1. Very beautifully written. I'm sorry for your loss, but like you said, you will see her again.

    How are the kids handling it?

  2. I have read your blog for several years now. However I have never commented. But I wanted to know just how much I relate to you. My father died three and a half years and while I was sad there was no break down moment. I, like you, knew he was saved and didn't live with him. However, :) my daughter's hamster died about a year later. And I LOST it! I cried the entire day. I didn't even like the hamster. :) Anyway, my point is I can definately understand you and am sorry for your loss but even happier for you because you know where she is. Sherry

  3. Thank you so much for taking the time to share that, Sherry!!! I love being able to commiserate!

    Leslie - the kids are totally fine. :-) Annelise cried a little at the funeral, but they have the healthiest handle on death I've EVER witnessed in children!!! They *do* fully understand they will never see the person on earth, again, & that the person can't come back here; but they also understand why going to Heaven is awesome, so we really shouldn't be so sad, and that only God gets to choose when we all go, so we shouldn't worry about "when" - just live the best, happiest life we can on earth until it's time.

  4. We were all devastated when my mom passed away. Even though she'd been fighting cancer for 14 years (and polio almost her whole life), when we found out it spread to her liver she was gone a few days later. So, none of us were prepared for that happening at all, including my dad...there were no arrangements made re: funeral, last wishes, being there in-person when she went to the hospital that last time (one sister, her family, and I were flying to NC as she passed away). That first 6-12 months was really, really hard for all of us in our family.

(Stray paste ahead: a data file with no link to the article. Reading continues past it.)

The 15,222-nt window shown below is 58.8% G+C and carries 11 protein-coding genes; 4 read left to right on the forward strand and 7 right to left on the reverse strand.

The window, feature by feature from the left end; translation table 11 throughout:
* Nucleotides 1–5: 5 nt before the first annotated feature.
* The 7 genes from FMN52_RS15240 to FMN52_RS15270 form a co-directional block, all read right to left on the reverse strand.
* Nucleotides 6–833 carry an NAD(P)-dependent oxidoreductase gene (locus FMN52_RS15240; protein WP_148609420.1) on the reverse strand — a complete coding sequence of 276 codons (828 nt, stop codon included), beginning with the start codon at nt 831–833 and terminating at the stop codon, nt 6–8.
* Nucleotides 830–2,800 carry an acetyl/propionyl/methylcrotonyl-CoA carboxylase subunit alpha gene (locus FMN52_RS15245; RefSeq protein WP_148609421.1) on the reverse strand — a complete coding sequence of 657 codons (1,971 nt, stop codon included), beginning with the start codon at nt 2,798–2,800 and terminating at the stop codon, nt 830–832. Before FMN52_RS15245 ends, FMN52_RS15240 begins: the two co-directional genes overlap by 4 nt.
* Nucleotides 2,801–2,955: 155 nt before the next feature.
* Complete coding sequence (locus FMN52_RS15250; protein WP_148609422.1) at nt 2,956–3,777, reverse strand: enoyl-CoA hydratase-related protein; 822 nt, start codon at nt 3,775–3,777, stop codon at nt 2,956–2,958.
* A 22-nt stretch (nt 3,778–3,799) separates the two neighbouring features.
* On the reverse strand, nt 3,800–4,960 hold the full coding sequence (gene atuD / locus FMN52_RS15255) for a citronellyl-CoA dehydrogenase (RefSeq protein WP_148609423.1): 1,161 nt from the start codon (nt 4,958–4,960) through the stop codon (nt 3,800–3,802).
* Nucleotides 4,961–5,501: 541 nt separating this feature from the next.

It didn't help that we got married five months after she passes away, as I went through the wedding planning/wedding w/o her physically being there (she *loved* weddings). At the same time, I know she was in so much pain, especially the last few years, that it gives me great comfort to know that she is no longer suffering, no matter how much I miss her. I know she is still actively part of my life, every day, just in a different way than when she was physically alive. And, as you said, we'll all be reunited together, which is comforting to know too.

  5. I can't imagine, Heather. I will say, it is SO MUCH easier on everyone when everything is planned out will- & funeral-wise ahead of time. Grandmommy planned her funeral in detail in 1993, went back a few years ago to review, and that was it = such a weight off my mom & her brother (and thankfully, nothing to argue over!) Not to be morbid, but I want to plan mine out early, too. I honestly won't care, b/c by definition I won't *be* there; but any agonizing I can spare my precious kids I feel is a gift I can give them.